The answer to this question depends on what you are looking to get out of Office 365. The name of this Microsoft solution is a bit misleading, but I think this latest iteration, an expansion beyond the long-lived desktop software, it is much more appropriate. An office is much more than just a document, or spreadsheet after all.

But can Office 365 and SharePoint be used interchangeably?

The short answer is no, for a couple of reasons. First, the home edition of Office 365, Office 365 Home Premium, is simply the Office desktop applications, plus OneDrive (SkyDrive), and Skype. While the Office desktop applications are built with tight integration into SharePoint, and can leverage SharePoint capabilities, the applications themselves are not SharePoint. Skype and OneDrive are also standalone applications that are not part of SharePoint. OneDrive for Business (formerly SkyDrive Pro), however, is SharePoint, but it is not offered in the home edition. I will talk about that a little later.

SharePoint enters Office 365 at the business edition level. All versions of Office 365 for Business, save one (Exchange Online Plan 1), utilize SharePoint in some way. I'll start at the Small Business level.

Office 365 Small Business

Office 365 Small Business and Small Business Premium begin to utilize SharePoint (Online) in the slightest way. Both plans offer OneDrive for Business, which under the covers, is actually a SharePoint document library (or app if you're into the hip new naming convention of SharePoint 2013). The OneDrive for Business document library resides in the user's SharePoint Online Mysite. The OneDrive for Business desktop application is essentially a derivative of SharePoint Workspace, which allows users to synchronize SharePoint lists and libraries on her/his desktop. By default the OneDrive for Business desktop app syncs with the users OneDrive for Business library, but users can also synch other libraries using the same tool. Bear in mind that there is no OneDrive for Business application for Mac at the time of this writing, and the Android and iOS OneDrive for Business apps do not synch to libraries beyond the default OneDrive for Business library.

As I mentioned before, the "real" SharePoint begins in Office 365 Midsize Business. More control over the SharePoint environment becomes available, as do more features through the SharePoint Online Admin page. More site collections and sites can be built, plus more site customization can occur at the Midsize Business level. Features like the Content Organizer and Records Center sites are enabled, but other SharePoint Enterprise level features like Business Connectivity Services (BCS), eDiscovery, and Business Intelligence, are not. You need to be at the Office 365 Enterprise E3 level to get those.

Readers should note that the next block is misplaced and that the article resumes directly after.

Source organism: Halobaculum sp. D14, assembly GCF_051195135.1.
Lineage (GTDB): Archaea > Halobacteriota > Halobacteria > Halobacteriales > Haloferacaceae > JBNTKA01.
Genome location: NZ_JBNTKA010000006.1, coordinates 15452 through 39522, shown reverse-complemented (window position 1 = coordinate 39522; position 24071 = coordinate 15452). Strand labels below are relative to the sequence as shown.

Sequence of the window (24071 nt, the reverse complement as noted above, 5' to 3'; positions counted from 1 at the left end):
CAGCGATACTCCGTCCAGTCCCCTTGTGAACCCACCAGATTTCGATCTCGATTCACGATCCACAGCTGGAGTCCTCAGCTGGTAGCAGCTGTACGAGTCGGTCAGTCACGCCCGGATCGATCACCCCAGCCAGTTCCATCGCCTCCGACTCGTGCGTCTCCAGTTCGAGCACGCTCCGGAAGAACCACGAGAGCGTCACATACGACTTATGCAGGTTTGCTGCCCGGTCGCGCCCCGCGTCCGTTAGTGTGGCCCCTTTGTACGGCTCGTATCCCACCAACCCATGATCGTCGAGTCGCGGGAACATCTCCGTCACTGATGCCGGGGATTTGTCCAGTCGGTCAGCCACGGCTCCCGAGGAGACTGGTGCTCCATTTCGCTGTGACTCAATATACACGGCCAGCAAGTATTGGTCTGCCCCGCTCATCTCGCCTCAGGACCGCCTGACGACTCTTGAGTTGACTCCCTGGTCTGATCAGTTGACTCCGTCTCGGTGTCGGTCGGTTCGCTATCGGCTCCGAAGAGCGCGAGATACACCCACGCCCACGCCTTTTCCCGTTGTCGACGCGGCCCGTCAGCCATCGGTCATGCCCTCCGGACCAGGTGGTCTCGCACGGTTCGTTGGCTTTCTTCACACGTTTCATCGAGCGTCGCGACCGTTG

If you are looking for the full blown SharePoint Online, you need to sign up for Office 365 Enterprise E3 and above. While this is still not exactly the same as SharePoint 2013 Enterprise on-premise, it is as much SharePoint as you can get in Office 365. It now enables features like eDiscovery, the BCS, and Business Intelligence (but not PerformancePoint services for some reason). Plus, it adds some Office SharePoint services like Excel Service and PowerPivot.

So, back to this Office 365 SharePoint...

As I said earlier, it really does depend on what you want to get out of it. If you wish to simply use Office applications (Word, PowerPoint, Excel, etc.), then you choose to continue to simply use the applications provided by Office 365. If you are using an Office 365 business level subscription, you can add email into the mix, and a little enhanced collaboration.

However, if you want to leverage Office 365 to automate document processes, enforce document or records policies, or at the very least, have an efficient file management capability that goes far beyond your typical fileshare*, then you are using SharePoint. This really shifts the tables from the application perspective of Office 365 to a document management perspective. You cannot get this from the applications alone, and therefore must leverage SharePoint to make this work. If you view Office 365 from this perspective, then you are beginning to view it more as SharePoint and not simply Office.

From this view, one can see that Office 365 is evolving to be more inline with what goes on in an office. It is a series of solutions for doing, and no longer just for working. It all depends on how you look at it.

* The capability to do powerful file maintenance and document management is available to you, but you have to configure and enable it. This is not an easy task. My SharePoint Business Professional™ program offers instruction on how to get the most out of your SharePoint environment from a business perspective. Check it out.

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